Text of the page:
By Josh Dwyer -
In response to Illinois House Speaker Michael Madigan’s claims that downstate school districts are getting a “free lunch” when it comes to teachers’ pensions, Illinois Senate Republicans released a new report Tuesday outlining the disproportionate share of education funding Chicago receives. Here’s its main point:
The net result of [school funding in Illinois] is a significant budget disparity that treats Illinois’ schoolchildren differently simply based on where they happen to live. A preschool child in a downstate district will receive fewer education service dollars from the state than the child would in Chicago. A developmentally disabled child living in a suburban community will receive less funding for his education from the state than would a similar child in Chicago.
Perhaps most unfair of all, an impoverished child in Edwardsville must be educated for barely 15 percent of the state support available to a needy child in Chicago living under comparable economic circumstances.
According to their analysis, when you add up all of the component parts of state education funding, including the General State Aid for Education budget, the Corporate Personal Property Replacement Grant, special education grants and early childhood education grants, Chicago receives $2,223 in “free lunch” per student while downstate students only receives $67 per student.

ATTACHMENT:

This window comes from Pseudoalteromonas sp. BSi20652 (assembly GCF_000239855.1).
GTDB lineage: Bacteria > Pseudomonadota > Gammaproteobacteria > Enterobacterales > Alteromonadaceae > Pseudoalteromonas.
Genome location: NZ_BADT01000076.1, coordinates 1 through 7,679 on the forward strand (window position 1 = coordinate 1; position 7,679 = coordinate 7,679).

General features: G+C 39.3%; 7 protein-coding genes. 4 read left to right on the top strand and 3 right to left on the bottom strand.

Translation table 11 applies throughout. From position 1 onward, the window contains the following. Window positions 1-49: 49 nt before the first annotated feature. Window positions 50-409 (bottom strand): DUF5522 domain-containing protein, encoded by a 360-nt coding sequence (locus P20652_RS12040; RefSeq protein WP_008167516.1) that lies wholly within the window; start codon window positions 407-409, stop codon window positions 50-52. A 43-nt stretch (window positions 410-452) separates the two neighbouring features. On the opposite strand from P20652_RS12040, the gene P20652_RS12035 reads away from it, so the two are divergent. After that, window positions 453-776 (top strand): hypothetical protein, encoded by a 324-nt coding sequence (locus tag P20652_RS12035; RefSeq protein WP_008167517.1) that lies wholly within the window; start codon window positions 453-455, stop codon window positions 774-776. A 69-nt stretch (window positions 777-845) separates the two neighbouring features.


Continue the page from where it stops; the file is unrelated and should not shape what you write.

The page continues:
But, it’s wrong in claiming that “the Foundation Grant was the worst formula for education funding, except for every other formula that had ever been tried.”
This simply isn’t true. Illinois could institute reforms that allow the money to follow students, not flow to districts. Doing so would empower parents, encourage competition, spur innovation, promote efficiency and boost student outcomes – all changes that would benefit the education system immensely.
Josh Dwyer is Director of Education Reform at the Illinois Policy Institute